Updated | French President Emmanuel Macron has accused the U.S., Israel and Saudi Arabia of instigating a war as their mutual foe, Iran, was rocked by a week of protests.
Macron on Wednesday joined several other world leaders to weigh in on protests that began as demonstrations against austerity measures under Iranian President Hassan Rouhani and later spilled into isolated, deadly clashes between civilians and security forces. The French leader called for dialogue with Tehran and criticized three of his international partners for pursuing what he considered bellicose policies toward a country the trio have increasingly sought to isolate and undermine in recent years.
“The official line pursued by the United States, Israel and Saudi Arabia, who are our allies in many ways, is almost one that would lead us to war,” Macron told reporters, according to Reuters.
It was “a deliberate strategy for some,” he added.
Since taking office almost one year ago, President Donald Trump has led the U.S. on an increasingly confrontational path with Iran and has reversed historic measures by his predecessor that were designed to ease the longstanding enmity between the two nations. He decertified President Barack Obama’s 2015 Iran nuclear deal, of which France was also a signatory and an eager supporter, and has subjected Iran to a travel ban and increased sanctions over accusations it backs terrorism across the Middle East.
Trump has most recently weaponized his Twitter account to launch a barrage of insults against Iran’s leadership and voice support for the scores of Iranian citizens trying to “take back their corrupt government.” He offered “great support,” seeking to align himself with those calling to displace, rather than amend, the revolutionary Shiite Muslim government in the country, despite these voices currently being a minority among protesters on the ground. Trump was quickly accused of meddling in international affairs and of mishandling matters of diplomacy on Twitter.
Trump’s aggressive approach to Iran has been welcomed by Israel, which deeply opposed the nuclear deal reached under Obama. Iran has long supported militant Lebanese and Palestinian groups opposed to Israel and, as forces backed by Iran overcame rebels and jihadis battling for control of Syria, Israel has warned it would not tolerate Iranian presence in the neighboring, war-torn country.
“This regime tries desperately to sow hate between us. But they won’t succeed. And when this regime finally falls, and one day it will, Iranians and Israelis will be great friends once again,” Israeli Prime Minister Benjamin Netanyahu said Monday, according to Israeli network Arutz Sheva.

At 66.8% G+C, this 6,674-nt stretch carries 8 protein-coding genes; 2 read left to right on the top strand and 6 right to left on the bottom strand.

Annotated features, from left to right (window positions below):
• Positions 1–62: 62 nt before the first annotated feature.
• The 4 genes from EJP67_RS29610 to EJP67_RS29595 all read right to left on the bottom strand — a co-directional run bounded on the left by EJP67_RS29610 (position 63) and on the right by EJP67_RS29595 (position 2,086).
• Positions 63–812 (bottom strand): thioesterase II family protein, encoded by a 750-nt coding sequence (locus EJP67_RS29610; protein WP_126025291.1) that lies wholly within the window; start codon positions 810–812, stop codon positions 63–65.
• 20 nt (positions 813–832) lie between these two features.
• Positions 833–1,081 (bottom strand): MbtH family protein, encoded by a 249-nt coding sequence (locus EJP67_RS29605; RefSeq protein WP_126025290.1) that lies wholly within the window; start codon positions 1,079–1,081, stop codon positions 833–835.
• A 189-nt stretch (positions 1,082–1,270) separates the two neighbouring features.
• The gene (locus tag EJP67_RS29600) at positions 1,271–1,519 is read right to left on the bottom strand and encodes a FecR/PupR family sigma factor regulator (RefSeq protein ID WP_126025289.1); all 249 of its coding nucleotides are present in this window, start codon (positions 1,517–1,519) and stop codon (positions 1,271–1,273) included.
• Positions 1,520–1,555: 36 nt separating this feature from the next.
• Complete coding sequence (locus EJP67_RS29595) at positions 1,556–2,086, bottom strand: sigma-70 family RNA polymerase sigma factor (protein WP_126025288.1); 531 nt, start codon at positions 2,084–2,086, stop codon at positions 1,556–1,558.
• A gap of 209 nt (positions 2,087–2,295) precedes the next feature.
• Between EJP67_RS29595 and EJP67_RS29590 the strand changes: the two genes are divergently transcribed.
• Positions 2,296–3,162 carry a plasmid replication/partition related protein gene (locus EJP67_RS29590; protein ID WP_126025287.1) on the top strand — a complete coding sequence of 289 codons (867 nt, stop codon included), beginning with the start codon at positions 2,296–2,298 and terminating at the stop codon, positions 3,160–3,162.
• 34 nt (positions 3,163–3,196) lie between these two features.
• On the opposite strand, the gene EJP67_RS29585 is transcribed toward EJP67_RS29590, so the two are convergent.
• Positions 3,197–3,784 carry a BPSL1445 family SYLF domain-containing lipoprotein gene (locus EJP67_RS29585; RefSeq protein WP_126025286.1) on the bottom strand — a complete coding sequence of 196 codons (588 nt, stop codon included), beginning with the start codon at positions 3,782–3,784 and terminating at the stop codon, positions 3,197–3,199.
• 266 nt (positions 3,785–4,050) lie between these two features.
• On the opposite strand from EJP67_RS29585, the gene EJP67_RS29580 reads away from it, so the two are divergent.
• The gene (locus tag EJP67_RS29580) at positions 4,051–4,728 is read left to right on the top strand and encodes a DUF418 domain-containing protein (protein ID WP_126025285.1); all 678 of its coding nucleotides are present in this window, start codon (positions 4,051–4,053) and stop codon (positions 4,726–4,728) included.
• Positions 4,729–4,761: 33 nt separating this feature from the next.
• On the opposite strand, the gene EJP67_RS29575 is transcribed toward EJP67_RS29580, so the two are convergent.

Israel has also sought the assistance of Saudi Arabia in taking on Iran. Despite the conservative Sunni Muslim kingdom not even formally recognizing the majority-Jewish state, reports have continued to emerge of a cautious detente between the two leading U.S. allies in the Middle East. Saudi Arabia’s King Salman bin Abdulaziz Al Saud and his influential crown prince, Mohammed bin Salman, have stayed relatively quiet as Iran’s protests flared and appeared to subside. A viral video showing an animated Saudi invasion of Iran and Mohammed bin Salman’s vow in May to take Saudi Arabia’s and Iran’s regional power struggle for influence “inside Iran” have been met with controversy.
In his statement Wednesday, which was also carried by Anadolu Agency, Macron said the actions of the U.S, Israel and Saudi Arabia could “end up surreptitiously rebuilding an ‘axis of evil,’” which, by President George W. Bush’s 2002 definition, included Iran, Iraq and Syria. Later that year, it was expanded to include Cuba, Libya and North Korea.
Bush went on to invade Iraq the following year and dislodge Iraqi President Saddam Hussein, while Obama (along with France) led the overthrow of Libyan leader Muammar el-Qaddafi in 2011 and supported the uprising in Syria, which began that same year and at several points threatened the rule of Syrian President Bashar al-Assad. Trump has set his sights on the “rogue regime” of nuclear-armed North Korea and the “evil dictatorship” of Iran, as laid out by his debut, “America First” National Security Strategy.
The State Department said in a statement Thursday that the U.S. had "ample authorities to hold accountable those who commit violence against protestors, contribute to censorship, or steal from the people of Iran" and Iranian prosecutor Mohammad Jafar Montazerin blamed the CIA along with Israel and Saudi Arabia for stirring the unrest. When Newsweek reached out, the CIA declined to comment.
As pro-government rallies surfaced throughout Iran and the elite Islamic Revolutionary Guard Corps was sent to restore order, the government declared an end to the unrest, but social media chatter and international speculation about the causes and future of the demonstrations remained rampant.
This article has been updated to include a statement by the State Department as well as Iranian accusations of U.S, Israel and Saudi Arabia's alleged involvement in recent protests.